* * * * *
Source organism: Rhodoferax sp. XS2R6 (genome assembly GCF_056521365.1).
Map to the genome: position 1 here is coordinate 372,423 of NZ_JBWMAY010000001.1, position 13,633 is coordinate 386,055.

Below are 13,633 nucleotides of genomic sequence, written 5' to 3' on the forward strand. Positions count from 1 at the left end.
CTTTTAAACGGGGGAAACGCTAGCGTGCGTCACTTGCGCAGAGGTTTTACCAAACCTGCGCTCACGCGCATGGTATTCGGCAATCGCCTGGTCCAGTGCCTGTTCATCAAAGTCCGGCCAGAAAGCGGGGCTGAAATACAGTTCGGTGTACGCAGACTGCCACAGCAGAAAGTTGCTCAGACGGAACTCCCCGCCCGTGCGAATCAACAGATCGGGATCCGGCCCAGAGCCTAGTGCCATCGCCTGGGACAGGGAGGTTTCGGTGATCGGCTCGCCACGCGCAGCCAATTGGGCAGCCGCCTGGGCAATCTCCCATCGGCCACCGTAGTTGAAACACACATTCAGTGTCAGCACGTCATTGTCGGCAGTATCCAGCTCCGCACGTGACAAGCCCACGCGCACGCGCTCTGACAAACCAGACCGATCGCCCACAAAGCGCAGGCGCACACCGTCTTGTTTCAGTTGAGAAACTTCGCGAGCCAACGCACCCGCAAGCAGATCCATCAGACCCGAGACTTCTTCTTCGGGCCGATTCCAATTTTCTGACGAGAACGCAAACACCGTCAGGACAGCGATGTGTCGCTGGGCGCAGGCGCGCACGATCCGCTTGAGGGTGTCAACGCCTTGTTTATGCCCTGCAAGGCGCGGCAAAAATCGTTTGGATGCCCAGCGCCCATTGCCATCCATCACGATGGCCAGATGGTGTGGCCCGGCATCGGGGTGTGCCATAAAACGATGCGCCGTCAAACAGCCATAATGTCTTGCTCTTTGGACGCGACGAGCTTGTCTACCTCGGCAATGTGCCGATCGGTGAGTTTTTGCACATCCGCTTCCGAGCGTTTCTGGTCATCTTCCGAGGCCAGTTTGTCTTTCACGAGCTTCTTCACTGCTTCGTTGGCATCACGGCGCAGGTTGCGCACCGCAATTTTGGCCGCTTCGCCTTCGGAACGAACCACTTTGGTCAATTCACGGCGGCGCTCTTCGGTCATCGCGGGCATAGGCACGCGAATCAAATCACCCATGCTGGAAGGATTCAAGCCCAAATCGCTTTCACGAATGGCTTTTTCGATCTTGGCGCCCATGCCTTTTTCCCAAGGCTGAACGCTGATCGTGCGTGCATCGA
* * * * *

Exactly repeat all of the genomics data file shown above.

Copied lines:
Source organism: Rhodoferax sp. XS2R6 (genome assembly GCF_056521365.1).
Map to the genome: position 1 here is coordinate 372,423 of NZ_JBWMAY010000001.1, position 13,633 is coordinate 386,055.

Below are 13,633 nucleotides of genomic sequence, written 5' to 3' on the forward strand. Positions count from 1 at the left end.
CTTTTAAACGGGGGAAACGCTAGCGTGCGTCACTTGCGCAGAGGTTTTACCAAACCTGCGCTCACGCGCATGGTATTCGGCAATCGCCTGGTCCAGTGCCTGTTCATCAAAGTCCGGCCAGAAAGCGGGGCTGAAATACAGTTCGGTGTACGCAGACTGCCACAGCAGAAAGTTGCTCAGACGGAACTCCCCGCCCGTGCGAATCAACAGATCGGGATCCGGCCCAGAGCCTAGTGCCATCGCCTGGGACAGGGAGGTTTCGGTGATCGGCTCGCCACGCGCAGCCAATTGGGCAGCCGCCTGGGCAATCTCCCATCGGCCACCGTAGTTGAAACACACATTCAGTGTCAGCACGTCATTGTCGGCAGTATCCAGCTCCGCACGTGACAAGCCCACGCGCACGCGCTCTGACAAACCAGACCGATCGCCCACAAAGCGCAGGCGCACACCGTCTTGTTTCAGTTGAGAAACTTCGCGAGCCAACGCACCCGCAAGCAGATCCATCAGACCCGAGACTTCTTCTTCGGGCCGATTCCAATTTTCTGACGAGAACGCAAACACCGTCAGGACAGCGATGTGTCGCTGGGCGCAGGCGCGCACGATCCGCTTGAGGGTGTCAACGCCTTGTTTATGCCCTGCAAGGCGCGGCAAAAATCGTTTGGATGCCCAGCGCCCATTGCCATCCATCACGATGGCCAGATGGTGTGGCCCGGCATCGGGGTGTGCCATAAAACGATGCGCCGTCAAACAGCCATAATGTCTTGCTCTTTGGACGCGACGAGCTTGTCTACCTCGGCAATGTGCCGATCGGTGAGTTTTTGCACATCCGCTTCCGAGCGTTTCTGGTCATCTTCCGAGGCCAGTTTGTCTTTCACGAGCTTCTTCACTGCTTCGTTGGCATCACGGCGCAGGTTGCGCACCGCAATTTTGGCCGCTTCGCCTTCGGAACGAACCACTTTGGTCAATTCACGGCGGCGCTCTTCGGTCATCGCGGGCATAGGCACGCGAATCAAATCACCCATGCTGGAAGGATTCAAGCCCAAATCGCTTTCACGAATGGCTTTTTCGATCTTGGCGCCCATGCCTTTTTCCCAAGGCTGAACGCTGATCGTGCGTGCATCGA